Erwan Heussaff goes on a gastronomic journey to Mindanao | Inquirer Entertainment

Erwan Heussaff goes on a gastronomic journey to Mindanao

/ 11:29 AM August 03, 2018

Image: Instagram/@erwan

Erwan Heussaff recently made his way to Mindanao where he reveled in the beautiful sights and delicious eats of the Autonomous Region in Muslim Mindanao (ARMM).

Heussaff took to his Instagram last July 26 to share an aerial picture of the magnificent structure of the Sultan Bolkiah Grand Mosque in Maguindanao.


“Spent some time in the majestic Sultan Bolkiah Grand Mosque in Maguindanao, after going around Cotabato City,” wrote Heussaff, praising the place for its beauty.

“Such a beautiful location that embraces you with a veil of peace, once you step onto its cold stone floors.”


Being the ultimate foodie and experimental chef that he is, Heussaff made sure to sample the heritage treats around the area. On the same day, Heussaff shared a picture of pastil in a bilao, a native Maguindanaon delicacy.

“Pastil all day every day in Maguindanao. This one was filled with beautifully cooked rice and shredded chicken. Just like an onigiri but with banana leaves instead of seaweed and in a long shape.”

Heussaff also learned how to cook tinapayan, an indigenous fermented fish, from scratch in Cotabato City. He shared a picture with Babu Ping, the woman who showed him the works.

“Babu Ping taught me how to make Tinapayan from scratch,” wrote Heussaff. “It’s a dish that takes a long time to make and that requires lots of love.”

Heussaff explained the meticulous and time-consuming process of making tinapayan.

“After catching the mud fish, it needs to be sun dried for 3 days, before being smothered by Tapay (overnight fermented rice in a banana leaf), once the Tapay covers every morsel of dried fish, it’s placed in a container and left to ferment for an additional 7 days.”

“All of this is then fried in oil and is delicious in all its funky flavours when mixed in with copious amounts of white rice. Such a proud heritage recipe to have,” he added.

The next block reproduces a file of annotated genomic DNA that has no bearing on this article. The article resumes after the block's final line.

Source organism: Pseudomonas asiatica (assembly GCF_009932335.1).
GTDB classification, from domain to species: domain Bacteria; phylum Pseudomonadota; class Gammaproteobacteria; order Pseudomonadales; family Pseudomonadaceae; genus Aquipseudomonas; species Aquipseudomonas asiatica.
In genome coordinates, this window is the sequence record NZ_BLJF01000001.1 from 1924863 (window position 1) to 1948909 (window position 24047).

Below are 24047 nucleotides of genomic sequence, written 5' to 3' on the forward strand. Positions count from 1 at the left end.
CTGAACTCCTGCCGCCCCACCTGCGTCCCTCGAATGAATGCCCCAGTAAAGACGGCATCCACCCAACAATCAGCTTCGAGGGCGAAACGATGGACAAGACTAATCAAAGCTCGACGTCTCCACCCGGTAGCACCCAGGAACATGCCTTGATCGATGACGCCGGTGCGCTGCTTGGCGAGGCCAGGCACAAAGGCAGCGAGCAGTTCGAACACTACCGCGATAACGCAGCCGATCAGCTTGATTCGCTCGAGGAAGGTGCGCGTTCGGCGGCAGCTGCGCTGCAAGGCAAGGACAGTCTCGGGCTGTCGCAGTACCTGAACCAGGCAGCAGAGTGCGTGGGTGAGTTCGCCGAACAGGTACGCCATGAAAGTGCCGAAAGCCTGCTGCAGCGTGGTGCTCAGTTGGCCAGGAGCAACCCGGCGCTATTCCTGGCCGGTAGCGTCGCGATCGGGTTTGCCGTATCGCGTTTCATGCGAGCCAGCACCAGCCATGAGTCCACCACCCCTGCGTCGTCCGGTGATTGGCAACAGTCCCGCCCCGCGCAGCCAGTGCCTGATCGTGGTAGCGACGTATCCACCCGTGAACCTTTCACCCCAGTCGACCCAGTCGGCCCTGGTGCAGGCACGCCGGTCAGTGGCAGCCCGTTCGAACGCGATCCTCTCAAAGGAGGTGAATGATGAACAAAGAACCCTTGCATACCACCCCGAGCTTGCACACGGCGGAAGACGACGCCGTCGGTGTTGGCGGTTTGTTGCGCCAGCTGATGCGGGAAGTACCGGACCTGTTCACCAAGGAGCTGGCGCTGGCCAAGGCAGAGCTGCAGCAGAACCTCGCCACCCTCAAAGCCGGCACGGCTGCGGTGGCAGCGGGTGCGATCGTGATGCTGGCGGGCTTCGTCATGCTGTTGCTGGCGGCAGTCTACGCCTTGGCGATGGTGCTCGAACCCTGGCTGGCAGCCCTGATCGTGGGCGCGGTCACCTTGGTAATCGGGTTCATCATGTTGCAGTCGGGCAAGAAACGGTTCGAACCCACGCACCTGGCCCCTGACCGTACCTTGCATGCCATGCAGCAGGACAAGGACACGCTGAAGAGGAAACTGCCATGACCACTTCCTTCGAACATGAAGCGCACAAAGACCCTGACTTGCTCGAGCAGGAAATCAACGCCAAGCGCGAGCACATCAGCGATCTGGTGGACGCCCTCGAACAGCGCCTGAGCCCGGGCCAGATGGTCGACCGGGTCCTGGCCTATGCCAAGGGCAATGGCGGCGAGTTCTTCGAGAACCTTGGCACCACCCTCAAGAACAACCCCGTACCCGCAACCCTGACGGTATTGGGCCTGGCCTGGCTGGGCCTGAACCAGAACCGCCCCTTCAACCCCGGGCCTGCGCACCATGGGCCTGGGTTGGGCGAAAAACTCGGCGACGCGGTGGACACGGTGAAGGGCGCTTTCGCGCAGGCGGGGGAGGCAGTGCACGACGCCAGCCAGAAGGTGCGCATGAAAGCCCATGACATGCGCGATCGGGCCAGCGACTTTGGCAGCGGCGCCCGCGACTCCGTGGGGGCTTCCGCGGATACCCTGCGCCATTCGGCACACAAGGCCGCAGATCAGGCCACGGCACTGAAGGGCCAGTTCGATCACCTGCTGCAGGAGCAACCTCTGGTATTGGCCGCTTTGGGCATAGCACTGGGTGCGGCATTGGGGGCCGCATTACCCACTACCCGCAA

Apart from the tinapayan and pastil, he also tried tinagtag, “very thin rice and sugar spun and fried like vermicelli noodles and shaped in a cylinder.”

Apang, a version of puto, was also in the picture.

“Made from fermented soaked rice, sugar and coconut,” Heussaff said of the apang. “Delicious.”

On July 2, Heussaff had a change of clothes and wore a traditional Maguindanaon garb in a picture of him surrounded with a group of dancers from Sulu.

“Spot the guest amongst the graceful dancers from Sulu,” wrote Heussaff.

After meeting the Sulu dancers, he shared another foodie post on July 28 for his fans. “Everyone we asked, recommended having barbecue on this famous street in Cotabato City,” said Heussaff as he showed a picture of skewered grilled chicken.

“I didn’t understand why, until I bit into this simple and juice grilled native chicken served with a white sauce filled with magic (7up, coconut cream, sugar, salt, vinegar).”

Meanwhile on August 2, Heussaff shared a short video clip of him making the tinapayan with Babu Ping. Heussaff seemed to struggle with his frying technique, as Babu Ping joked in the video that he would give him a grade of 1, with 1 being the lowest and 10 the highest.

“Babu Ping and I discussing how bad my flaking while frying technique is.”

Babu Ping, however, took it back and said she’d give him a 10. “Eleven pa,” she said.

The full video of Heussaff making tinapayan may be viewed below.  /ra


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TAGS: chef, Cooking, Erwan Heussaff, Maguindanao, Mindanao, Travel
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